FAIRBANKS—A 40-year-old Wasilla man is facing federal kidnapping charges for the brief abduction of two North Pole sisters earlier this month.
Michael Bowen Jr. reportedly confessed to taking the girls on Aug. 1 as they rode their bikes on Snowman Lane. Bowen allegedly drove them past Salcha on the Richardson Highway before turning around and bringing them back to North Pole a few hours later.
The girls, ages 6 and 9, weren’t physically harmed and authorities say Bowen’s motives remain unclear. In his confession he said he wanted to “teach the girls’ parents a lesson” because they were too young to be out on their own, according to charging documents.
Although he said he knew what he did was wrong, Bowen reportedly said “he did it once and he would likely do it again,” the documents stated.
The case drew the attention of numerous agencies, including North Pole police, University Police and the FBI. An FBI agent who specializes in interviewing children was brought in from San Francisco to talk to the sisters as part of the investigation.
FBI Special Agent Baron Lambert said the circumstances of the case are exceptionally rare, to the point that profilers at the FBI National Academy couldn’t find a precedent.
“They’re baffled,” he said. “They’ve never seen a case like this.”
Bowen was arraigned Monday in Fairbanks federal court, where he was appointed a public defender by U.S. Magistrate Judge Deborah Smith. He didn’t enter a plea during the court appearance and will be held without bail pending a hearing.
Photos of Bowen and his 2015 Ram pickup were released at news conferences in Anchorage and North Pole on Monday, and authorities said they are still looking at the possibility of additional victims. A third of child abductors take other children, according to FBI data.
“Even though North Pole is a small town, we need to be vigilant to keep our children safe,” North Pole Police Chief Steve Dutra said.
Bowen doesn’t have a criminal history and his only contact with the Alaska court system is an April speeding ticket at Fairbanks International Airport. He’s from Wasilla but was temporarily staying at the Eielson Air Force Base campground while working locally on a seasonal job.
Bowen reportedly saw the girls at the North Pole Safeway on Aug. 1, then followed them before luring them into his truck under the ruse of giving them a ride, according to a North Pole Police Department news release. However, charging documents stated they were grabbed from behind while riding in front of North Pole Middle School.
During the subsequent drive down the Richardson Highway, one of the girls reportedly got a cellphone call from her mother, but Bowen threw the phone out the window, saying he didn’t want it to track his location. As they were passing the Knotty Shop, one of the girls told Bowen that her father worked with the police.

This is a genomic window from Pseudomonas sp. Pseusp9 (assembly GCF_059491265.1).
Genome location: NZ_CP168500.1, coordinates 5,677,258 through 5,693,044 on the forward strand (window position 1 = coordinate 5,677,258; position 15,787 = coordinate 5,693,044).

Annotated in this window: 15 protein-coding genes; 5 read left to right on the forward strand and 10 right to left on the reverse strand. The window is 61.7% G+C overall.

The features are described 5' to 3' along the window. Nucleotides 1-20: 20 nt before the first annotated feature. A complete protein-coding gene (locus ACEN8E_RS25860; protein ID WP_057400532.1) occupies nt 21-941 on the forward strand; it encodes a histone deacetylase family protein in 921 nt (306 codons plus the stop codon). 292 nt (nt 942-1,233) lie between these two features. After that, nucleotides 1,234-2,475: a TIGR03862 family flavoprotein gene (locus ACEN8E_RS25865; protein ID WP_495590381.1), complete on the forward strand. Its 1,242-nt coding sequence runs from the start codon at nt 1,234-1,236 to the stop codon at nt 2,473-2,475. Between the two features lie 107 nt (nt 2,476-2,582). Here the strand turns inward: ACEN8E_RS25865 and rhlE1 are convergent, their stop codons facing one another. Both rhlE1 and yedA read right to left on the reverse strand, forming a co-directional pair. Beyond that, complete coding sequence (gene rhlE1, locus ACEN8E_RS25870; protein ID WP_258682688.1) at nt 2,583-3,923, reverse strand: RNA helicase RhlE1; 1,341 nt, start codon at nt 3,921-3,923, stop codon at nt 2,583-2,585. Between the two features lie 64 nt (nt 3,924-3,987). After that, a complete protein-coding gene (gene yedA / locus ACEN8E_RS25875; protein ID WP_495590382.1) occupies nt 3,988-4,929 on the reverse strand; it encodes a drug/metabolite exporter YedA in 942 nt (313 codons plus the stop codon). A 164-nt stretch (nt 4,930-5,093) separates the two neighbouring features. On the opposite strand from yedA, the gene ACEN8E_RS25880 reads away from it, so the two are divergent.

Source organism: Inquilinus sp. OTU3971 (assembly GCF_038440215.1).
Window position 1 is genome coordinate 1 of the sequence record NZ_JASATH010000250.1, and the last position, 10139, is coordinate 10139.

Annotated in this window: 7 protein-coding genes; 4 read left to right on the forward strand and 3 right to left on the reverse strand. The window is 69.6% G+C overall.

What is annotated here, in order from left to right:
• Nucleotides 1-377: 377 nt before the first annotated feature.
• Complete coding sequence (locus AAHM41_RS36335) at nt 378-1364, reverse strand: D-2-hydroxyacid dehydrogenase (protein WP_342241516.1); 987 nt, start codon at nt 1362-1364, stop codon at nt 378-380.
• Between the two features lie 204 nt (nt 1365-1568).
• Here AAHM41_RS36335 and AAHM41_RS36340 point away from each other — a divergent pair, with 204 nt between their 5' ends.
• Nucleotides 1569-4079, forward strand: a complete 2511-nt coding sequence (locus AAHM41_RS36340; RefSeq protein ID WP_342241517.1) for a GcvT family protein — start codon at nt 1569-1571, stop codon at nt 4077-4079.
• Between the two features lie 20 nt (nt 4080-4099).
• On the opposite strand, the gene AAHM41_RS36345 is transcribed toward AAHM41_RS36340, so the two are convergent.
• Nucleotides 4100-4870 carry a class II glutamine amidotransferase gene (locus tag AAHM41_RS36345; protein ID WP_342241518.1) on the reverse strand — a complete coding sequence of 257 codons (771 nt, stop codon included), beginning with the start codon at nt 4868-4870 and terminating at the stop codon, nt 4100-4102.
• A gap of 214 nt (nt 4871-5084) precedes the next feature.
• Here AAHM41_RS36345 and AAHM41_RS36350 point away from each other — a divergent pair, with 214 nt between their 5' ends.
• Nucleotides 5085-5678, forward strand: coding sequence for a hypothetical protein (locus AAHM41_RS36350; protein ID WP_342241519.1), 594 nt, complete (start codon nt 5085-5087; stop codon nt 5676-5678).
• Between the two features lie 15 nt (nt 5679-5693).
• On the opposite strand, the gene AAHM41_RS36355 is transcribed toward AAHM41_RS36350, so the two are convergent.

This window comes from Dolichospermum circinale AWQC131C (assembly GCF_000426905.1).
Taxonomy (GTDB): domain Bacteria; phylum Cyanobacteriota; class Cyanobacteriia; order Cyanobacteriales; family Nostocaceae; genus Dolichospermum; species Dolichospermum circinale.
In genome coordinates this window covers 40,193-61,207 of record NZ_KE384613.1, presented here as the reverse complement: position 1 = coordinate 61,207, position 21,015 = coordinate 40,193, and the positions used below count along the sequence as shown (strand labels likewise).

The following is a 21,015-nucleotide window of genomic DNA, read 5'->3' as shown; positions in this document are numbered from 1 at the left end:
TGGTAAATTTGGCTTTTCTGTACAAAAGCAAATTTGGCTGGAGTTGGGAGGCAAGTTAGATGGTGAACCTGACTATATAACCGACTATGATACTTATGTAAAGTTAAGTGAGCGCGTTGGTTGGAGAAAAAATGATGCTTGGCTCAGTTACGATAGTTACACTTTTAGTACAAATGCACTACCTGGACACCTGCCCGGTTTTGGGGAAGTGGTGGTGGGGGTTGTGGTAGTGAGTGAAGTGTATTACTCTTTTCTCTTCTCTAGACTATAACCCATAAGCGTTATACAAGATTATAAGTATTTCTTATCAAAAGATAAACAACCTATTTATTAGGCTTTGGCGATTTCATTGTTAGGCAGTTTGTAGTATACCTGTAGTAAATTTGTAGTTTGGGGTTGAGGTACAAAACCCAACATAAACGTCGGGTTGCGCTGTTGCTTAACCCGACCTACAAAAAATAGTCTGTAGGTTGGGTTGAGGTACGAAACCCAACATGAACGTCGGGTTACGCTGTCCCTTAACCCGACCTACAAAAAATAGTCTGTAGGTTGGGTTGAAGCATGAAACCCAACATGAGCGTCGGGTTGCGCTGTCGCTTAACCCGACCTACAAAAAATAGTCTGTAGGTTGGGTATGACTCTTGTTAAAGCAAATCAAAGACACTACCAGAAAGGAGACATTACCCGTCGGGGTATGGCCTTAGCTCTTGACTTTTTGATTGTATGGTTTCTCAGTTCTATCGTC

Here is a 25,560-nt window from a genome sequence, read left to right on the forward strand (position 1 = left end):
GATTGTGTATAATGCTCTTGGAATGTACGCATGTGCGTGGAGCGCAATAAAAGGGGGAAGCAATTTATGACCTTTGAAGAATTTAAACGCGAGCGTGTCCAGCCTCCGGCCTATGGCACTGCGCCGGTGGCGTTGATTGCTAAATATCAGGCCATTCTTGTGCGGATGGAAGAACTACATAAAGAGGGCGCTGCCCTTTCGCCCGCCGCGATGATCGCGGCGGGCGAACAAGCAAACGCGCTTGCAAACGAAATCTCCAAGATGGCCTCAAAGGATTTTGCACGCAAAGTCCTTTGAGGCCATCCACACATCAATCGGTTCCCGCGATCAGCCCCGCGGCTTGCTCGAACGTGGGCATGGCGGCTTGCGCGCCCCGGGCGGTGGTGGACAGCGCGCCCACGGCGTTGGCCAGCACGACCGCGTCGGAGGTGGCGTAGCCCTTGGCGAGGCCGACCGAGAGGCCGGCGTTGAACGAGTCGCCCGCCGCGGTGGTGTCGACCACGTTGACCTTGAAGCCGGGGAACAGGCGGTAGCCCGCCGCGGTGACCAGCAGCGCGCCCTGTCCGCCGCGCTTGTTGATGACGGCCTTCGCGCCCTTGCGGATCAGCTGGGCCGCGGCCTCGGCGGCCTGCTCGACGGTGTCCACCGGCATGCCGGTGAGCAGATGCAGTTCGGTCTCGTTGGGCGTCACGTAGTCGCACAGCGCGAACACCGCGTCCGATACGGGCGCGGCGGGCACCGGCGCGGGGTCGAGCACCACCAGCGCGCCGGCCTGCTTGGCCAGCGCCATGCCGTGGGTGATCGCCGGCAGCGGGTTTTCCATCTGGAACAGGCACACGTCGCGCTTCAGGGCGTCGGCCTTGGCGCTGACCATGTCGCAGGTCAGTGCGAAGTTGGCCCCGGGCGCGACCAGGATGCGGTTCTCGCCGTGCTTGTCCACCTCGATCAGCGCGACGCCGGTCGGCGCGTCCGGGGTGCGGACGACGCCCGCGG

Bowen drove several more miles before turning around and returning to North Pole. The girls were dropped off in the parking lot of a dental clinic, about a mile from the spot where they were taken.
“They remained calm and cool and were ultimately released,” Lambert said.
FBI Special Agent Derik Stone said he didn’t know whether the father’s police connectionplayed a role in their release. He said more information wouldn’t be released to keep from identifying the family.
Lambert praised the girls for advancing the case through numerous interviews. They were able to give investigators valuable information about Bowen and his vehicle, including a description of the truck, his clothing and even an unusual ring he wore on his right hand.
One of the girls identified Bowen as their abductor in a photo lineup, and both sisters identified his truck as the one they were riding in, charging documents state.
Authorities were ultimately led to Bowen after his truck was spotted on security footage, taken on the day of the kidnapping, that North Pole police obtained from a laundromat. The video, which was enhanced by University police, appeared to show a bicycle handle visible in the bed and a small individual seated on the passenger side of the truck.
Bowen faces federal charges because the penalties are stiffer than corresponding kidnapping charges at the state level, Stone said. Bowen faces 20 years to life in prison if convicted.
Contact staff writer Jeff Richardson at 459-7518. Follow him on Twitter: @FDNMbusiness.
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